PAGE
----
Ok, so here we are talking about a dream job. You’ve read my first article on how to be a tour guide. You’ve weighed all of the pros and cons and now you are ready. SIGN ME UP, COACH. I get that you’re an eager beaver. You do want to “travel and get paid for it” after all. But before you run to tell your mom and dad that you’re quitting your comfortable corporate job to travel the world ask yourself these questions:
What qualifications does it take to get this dream job?
- Are you a
goodgreat public speaker? As a tour guide, one of your main responsibilities is to talk. A lot. You are consistently providing your group with information. This could mean the historic and culturally significant details about the Eiffel Tower as you stand in front of it or it could be a run down of restaurants, pharmacies, and convenience stores within walking distance of your hotel. How’s your vocabulary? Do you consciously use inflection and excitement when you tell stories? Do you talk too fast or too quietly? Can you command a large group? If you aren’t sure about these things it’s time for self-assement. Next, take the time to hone your craft. No guest on any tour wants monotone, bulleted facts about XYZ–if that were the case a lot of tour guides would be out of a job–guests want an interesting story to listen to. A real story, based on fact, but one that is entertaining and all consuming. Now, PRACTICE. Talk to yourself, your cat, your baby sister. The more you tell a story, the better it’s going to be. Additionally, if you are leading multi-day over the road tours, it’s almost a guarantee that you will spend a lot of time talking to your guests on a motor coach, which means you will be using a microphone. Have you ever spoken on a microphone at a time that didn’t include a drunken karaoke version of “Girls Just Wanna Have Fun”? Quite honestly, it can be daunting to hear your voice amplified. Do yourself a favor and borrow your cousins sing-along machine and start practicing speaking into a microphone. Even if its just reciting your ABCs to your dog–you want to be comfortable hearing your own voice.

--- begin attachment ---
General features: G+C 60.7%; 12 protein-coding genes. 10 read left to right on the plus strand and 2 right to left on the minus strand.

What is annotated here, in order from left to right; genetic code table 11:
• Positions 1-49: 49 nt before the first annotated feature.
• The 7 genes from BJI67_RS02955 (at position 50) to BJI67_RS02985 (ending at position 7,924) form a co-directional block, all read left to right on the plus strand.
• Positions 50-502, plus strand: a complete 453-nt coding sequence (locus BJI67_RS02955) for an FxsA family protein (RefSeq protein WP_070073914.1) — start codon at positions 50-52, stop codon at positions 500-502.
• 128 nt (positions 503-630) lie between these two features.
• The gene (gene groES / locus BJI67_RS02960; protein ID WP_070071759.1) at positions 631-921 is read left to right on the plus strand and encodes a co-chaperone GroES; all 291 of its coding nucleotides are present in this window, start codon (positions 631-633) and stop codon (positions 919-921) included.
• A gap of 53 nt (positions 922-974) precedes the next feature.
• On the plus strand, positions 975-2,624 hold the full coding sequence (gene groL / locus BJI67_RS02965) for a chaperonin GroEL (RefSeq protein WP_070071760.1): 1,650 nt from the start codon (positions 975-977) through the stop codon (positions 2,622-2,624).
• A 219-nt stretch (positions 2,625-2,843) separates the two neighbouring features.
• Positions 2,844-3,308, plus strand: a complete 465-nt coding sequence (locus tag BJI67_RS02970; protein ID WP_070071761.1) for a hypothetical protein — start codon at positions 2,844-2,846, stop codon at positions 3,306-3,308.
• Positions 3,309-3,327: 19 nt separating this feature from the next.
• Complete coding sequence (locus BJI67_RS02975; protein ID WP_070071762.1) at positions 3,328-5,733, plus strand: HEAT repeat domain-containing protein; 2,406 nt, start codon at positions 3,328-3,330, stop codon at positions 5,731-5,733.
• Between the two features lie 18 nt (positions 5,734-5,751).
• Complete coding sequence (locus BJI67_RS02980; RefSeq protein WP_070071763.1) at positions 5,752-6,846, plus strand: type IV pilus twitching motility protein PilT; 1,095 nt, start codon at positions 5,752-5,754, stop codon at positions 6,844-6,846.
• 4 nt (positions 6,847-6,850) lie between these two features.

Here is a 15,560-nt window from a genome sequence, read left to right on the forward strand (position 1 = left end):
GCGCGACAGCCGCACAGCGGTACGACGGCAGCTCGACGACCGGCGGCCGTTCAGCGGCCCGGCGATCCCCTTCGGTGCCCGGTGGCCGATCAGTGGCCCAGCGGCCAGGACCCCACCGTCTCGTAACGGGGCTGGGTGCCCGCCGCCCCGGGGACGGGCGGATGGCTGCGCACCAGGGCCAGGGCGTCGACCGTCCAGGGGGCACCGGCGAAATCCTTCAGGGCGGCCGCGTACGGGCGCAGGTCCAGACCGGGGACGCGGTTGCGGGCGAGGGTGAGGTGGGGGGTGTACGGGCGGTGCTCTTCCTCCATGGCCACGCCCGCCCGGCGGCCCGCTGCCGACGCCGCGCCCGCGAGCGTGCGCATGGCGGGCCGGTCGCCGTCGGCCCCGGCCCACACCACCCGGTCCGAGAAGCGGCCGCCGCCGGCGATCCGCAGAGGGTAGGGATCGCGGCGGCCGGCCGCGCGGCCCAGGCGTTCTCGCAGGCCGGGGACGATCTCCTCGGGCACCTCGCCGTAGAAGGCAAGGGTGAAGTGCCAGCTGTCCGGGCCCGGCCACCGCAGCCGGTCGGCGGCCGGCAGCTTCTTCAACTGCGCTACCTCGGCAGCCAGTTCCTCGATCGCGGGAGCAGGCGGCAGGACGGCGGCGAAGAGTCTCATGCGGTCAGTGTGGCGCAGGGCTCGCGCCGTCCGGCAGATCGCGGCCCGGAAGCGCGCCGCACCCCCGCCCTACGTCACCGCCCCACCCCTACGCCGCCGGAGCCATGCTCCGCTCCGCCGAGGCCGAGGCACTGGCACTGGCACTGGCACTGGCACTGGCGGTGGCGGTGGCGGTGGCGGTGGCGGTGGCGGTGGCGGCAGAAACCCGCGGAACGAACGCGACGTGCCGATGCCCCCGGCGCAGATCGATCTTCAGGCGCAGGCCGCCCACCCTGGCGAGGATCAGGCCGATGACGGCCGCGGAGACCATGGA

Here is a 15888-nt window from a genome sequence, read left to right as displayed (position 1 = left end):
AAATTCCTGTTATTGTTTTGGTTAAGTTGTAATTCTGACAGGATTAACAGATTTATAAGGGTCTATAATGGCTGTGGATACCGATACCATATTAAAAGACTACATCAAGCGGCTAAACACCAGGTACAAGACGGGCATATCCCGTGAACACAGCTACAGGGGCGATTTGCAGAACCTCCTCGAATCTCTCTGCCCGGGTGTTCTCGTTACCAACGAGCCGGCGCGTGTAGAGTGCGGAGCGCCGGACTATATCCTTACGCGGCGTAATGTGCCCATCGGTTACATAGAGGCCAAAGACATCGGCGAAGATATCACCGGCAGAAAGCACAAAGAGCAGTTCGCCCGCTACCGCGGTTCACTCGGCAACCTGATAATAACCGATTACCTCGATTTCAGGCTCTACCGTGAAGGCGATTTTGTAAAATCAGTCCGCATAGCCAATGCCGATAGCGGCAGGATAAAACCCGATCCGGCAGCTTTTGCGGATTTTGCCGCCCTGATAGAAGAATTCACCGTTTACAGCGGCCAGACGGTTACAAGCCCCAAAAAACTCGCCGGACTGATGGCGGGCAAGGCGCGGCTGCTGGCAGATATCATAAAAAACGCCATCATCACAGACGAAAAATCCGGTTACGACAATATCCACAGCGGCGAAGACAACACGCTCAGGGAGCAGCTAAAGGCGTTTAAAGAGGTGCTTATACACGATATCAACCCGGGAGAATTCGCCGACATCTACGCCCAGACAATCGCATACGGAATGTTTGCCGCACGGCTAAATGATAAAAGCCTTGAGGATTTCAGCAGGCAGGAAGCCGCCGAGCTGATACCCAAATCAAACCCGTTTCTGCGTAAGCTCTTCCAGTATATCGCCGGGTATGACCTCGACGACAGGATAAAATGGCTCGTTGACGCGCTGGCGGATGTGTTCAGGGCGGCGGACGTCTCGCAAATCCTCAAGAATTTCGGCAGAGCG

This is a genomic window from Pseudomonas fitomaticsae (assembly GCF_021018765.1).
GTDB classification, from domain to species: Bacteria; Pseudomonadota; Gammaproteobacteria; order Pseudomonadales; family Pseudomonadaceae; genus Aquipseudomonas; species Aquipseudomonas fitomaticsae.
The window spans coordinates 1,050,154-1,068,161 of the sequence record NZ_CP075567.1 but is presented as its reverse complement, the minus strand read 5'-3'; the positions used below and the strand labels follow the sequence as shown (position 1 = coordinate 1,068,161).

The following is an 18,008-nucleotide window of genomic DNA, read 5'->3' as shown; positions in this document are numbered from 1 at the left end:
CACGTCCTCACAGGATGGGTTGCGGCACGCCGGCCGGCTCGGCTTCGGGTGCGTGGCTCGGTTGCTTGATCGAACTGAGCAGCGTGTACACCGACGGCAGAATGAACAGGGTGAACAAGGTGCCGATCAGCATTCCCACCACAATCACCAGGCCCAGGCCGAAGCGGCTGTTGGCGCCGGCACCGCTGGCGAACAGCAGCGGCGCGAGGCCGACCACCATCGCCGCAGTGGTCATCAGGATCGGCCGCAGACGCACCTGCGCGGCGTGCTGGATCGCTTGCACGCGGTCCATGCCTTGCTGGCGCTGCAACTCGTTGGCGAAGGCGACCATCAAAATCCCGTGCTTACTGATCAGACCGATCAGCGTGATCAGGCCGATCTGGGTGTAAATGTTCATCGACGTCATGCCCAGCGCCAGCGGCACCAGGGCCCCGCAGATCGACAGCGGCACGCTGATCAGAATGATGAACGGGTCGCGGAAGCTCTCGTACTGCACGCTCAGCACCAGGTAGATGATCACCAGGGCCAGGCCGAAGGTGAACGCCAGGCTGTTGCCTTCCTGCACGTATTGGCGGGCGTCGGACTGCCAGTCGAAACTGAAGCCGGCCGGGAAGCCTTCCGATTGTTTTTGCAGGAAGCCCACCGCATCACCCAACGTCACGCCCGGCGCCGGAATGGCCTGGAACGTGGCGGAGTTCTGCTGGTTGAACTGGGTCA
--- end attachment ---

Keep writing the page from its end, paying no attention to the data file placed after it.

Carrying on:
- Do you have excellent customer service skills? You better. The longer I worked as an over the road tour guide the more I realized that my job was 80% customer service and 20% everything else. When you are on a multi-day tour, you are the face of the company. You are the one person that a guest will come to if there is a problem. What is a problem? A problem could be that they are unhappy with their hotel room because they were placed too close to the elevator or that they are gluten free and even though they have the option of eggs, cheese, meat, yogurt, and fruit at breakfast, they want gluten free toast and are up in arms because it’s not available (this actually happened to me once on a Trafalgar US tour). A problem could also be that they have a medical issue and need to seek treatment or they have somehow lost their passport. All of these things happen while on tour. It is your responsibility as a guide to make sure that a sound solution is found quickly and you are present to mollify ANY situation in a thoughtful and professional manner. To be fair, if you are a local guide who is leading walking tours you might not need to address the scope of problems an over the road guide would. However, you’re still responsible for something as little as making a restaurant suggestion, helping someone get a Lyft, or find the nearest restroom.
- Time management and superb organizational skills: like most (any?) job these need to be on point at all times. Enough said.
- Are you a people person? Really ask yourself this. When you are leading a group whether it be for two hours or two weeks, you are surrounded by people all the time. You are asked dozens of questions–about your background, your job, the destinations–over and over and over again and you need to answer those questions with the same zeal whether it be the first time answering or the fortieth. You genuinely need to like people if you want this kind of job.
In my next post on “how to be a tour guide” I’ll talk more about specifics on how, exactly, to apply for such a job and what training might look like (though this certainly varies from company to company). Questions? Thoughts? Shoot me an email at firstname.lastname@example.org or comment below.